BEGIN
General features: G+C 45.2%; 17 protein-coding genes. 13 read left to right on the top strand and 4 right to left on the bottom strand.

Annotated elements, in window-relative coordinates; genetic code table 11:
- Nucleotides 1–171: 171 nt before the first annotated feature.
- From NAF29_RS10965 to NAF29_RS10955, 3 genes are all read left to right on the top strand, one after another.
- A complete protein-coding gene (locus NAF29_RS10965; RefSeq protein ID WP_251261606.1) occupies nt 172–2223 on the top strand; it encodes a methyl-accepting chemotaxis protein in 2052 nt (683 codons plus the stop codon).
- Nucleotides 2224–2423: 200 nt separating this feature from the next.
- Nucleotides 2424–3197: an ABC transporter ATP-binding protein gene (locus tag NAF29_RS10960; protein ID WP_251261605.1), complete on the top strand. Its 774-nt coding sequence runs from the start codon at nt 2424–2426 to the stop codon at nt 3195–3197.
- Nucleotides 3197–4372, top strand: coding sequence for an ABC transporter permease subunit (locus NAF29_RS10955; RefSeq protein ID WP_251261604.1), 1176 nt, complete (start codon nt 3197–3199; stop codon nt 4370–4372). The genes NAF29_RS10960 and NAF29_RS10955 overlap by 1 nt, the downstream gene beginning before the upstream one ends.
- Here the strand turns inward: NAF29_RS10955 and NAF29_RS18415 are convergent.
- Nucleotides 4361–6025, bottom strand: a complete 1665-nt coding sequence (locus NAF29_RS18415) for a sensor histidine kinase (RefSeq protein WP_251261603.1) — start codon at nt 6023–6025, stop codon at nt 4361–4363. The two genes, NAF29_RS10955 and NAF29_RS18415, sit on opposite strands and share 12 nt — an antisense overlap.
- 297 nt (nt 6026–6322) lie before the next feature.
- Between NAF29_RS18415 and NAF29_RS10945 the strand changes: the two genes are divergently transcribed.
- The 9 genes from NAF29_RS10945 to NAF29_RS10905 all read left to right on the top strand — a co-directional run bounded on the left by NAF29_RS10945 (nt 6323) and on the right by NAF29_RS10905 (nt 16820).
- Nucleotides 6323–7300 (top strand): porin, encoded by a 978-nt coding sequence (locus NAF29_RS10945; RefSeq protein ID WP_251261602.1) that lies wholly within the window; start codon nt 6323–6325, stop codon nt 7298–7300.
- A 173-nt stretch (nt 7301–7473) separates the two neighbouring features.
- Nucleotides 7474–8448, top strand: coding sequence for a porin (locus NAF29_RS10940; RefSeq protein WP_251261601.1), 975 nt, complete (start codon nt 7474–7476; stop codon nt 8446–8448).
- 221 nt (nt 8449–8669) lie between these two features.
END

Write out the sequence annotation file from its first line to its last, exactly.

General features: G+C 45.2%; 17 protein-coding genes. 13 read left to right on the top strand and 4 right to left on the bottom strand.

Annotated elements, in window-relative coordinates; genetic code table 11:
- Nucleotides 1–171: 171 nt before the first annotated feature.
- From NAF29_RS10965 to NAF29_RS10955, 3 genes are all read left to right on the top strand, one after another.
- A complete protein-coding gene (locus NAF29_RS10965; RefSeq protein ID WP_251261606.1) occupies nt 172–2223 on the top strand; it encodes a methyl-accepting chemotaxis protein in 2052 nt (683 codons plus the stop codon).
- Nucleotides 2224–2423: 200 nt separating this feature from the next.
- Nucleotides 2424–3197: an ABC transporter ATP-binding protein gene (locus tag NAF29_RS10960; protein ID WP_251261605.1), complete on the top strand. Its 774-nt coding sequence runs from the start codon at nt 2424–2426 to the stop codon at nt 3195–3197.
- Nucleotides 3197–4372, top strand: coding sequence for an ABC transporter permease subunit (locus NAF29_RS10955; RefSeq protein ID WP_251261604.1), 1176 nt, complete (start codon nt 3197–3199; stop codon nt 4370–4372). The genes NAF29_RS10960 and NAF29_RS10955 overlap by 1 nt, the downstream gene beginning before the upstream one ends.
- Here the strand turns inward: NAF29_RS10955 and NAF29_RS18415 are convergent.
- Nucleotides 4361–6025, bottom strand: a complete 1665-nt coding sequence (locus NAF29_RS18415) for a sensor histidine kinase (RefSeq protein WP_251261603.1) — start codon at nt 6023–6025, stop codon at nt 4361–4363. The two genes, NAF29_RS10955 and NAF29_RS18415, sit on opposite strands and share 12 nt — an antisense overlap.
- 297 nt (nt 6026–6322) lie before the next feature.
- Between NAF29_RS18415 and NAF29_RS10945 the strand changes: the two genes are divergently transcribed.
- The 9 genes from NAF29_RS10945 to NAF29_RS10905 all read left to right on the top strand — a co-directional run bounded on the left by NAF29_RS10945 (nt 6323) and on the right by NAF29_RS10905 (nt 16820).
- Nucleotides 6323–7300 (top strand): porin, encoded by a 978-nt coding sequence (locus NAF29_RS10945; RefSeq protein ID WP_251261602.1) that lies wholly within the window; start codon nt 6323–6325, stop codon nt 7298–7300.
- A 173-nt stretch (nt 7301–7473) separates the two neighbouring features.
- Nucleotides 7474–8448, top strand: coding sequence for a porin (locus NAF29_RS10940; RefSeq protein WP_251261601.1), 975 nt, complete (start codon nt 7474–7476; stop codon nt 8446–8448).
- 221 nt (nt 8449–8669) lie between these two features.